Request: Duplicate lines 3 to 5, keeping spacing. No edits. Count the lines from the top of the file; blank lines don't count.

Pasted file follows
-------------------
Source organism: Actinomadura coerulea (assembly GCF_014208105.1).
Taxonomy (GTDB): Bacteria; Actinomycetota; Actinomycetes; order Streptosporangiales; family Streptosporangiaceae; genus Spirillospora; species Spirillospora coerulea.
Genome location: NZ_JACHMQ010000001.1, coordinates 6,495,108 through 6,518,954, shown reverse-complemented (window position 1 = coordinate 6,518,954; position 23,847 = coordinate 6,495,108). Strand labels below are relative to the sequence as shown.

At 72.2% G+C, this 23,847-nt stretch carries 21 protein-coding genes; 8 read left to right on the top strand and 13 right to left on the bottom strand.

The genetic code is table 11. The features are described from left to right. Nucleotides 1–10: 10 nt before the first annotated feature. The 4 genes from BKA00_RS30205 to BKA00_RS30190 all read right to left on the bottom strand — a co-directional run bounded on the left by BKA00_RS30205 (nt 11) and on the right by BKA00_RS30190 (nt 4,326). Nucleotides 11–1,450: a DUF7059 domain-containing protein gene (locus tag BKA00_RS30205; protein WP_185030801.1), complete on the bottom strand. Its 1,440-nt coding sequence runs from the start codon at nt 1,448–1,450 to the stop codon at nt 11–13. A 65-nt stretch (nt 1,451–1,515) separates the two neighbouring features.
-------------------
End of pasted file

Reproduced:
Genome location: NZ_JACHMQ010000001.1, coordinates 6,495,108 through 6,518,954, shown reverse-complemented (window position 1 = coordinate 6,518,954; position 23,847 = coordinate 6,495,108). Strand labels below are relative to the sequence as shown.

At 72.2% G+C, this 23,847-nt stretch carries 21 protein-coding genes; 8 read left to right on the top strand and 13 right to left on the bottom strand.

The genetic code is table 11. The features are described from left to right. Nucleotides 1–10: 10 nt before the first annotated feature. The 4 genes from BKA00_RS30205 to BKA00_RS30190 all read right to left on the bottom strand — a co-directional run bounded on the left by BKA00_RS30205 (nt 11) and on the right by BKA00_RS30190 (nt 4,326). Nucleotides 11–1,450: a DUF7059 domain-containing protein gene (locus tag BKA00_RS30205; protein WP_185030801.1), complete on the bottom strand. Its 1,440-nt coding sequence runs from the start codon at nt 1,448–1,450 to the stop codon at nt 11–13. A 65-nt stretch (nt 1,451–1,515) separates the two neighbouring features.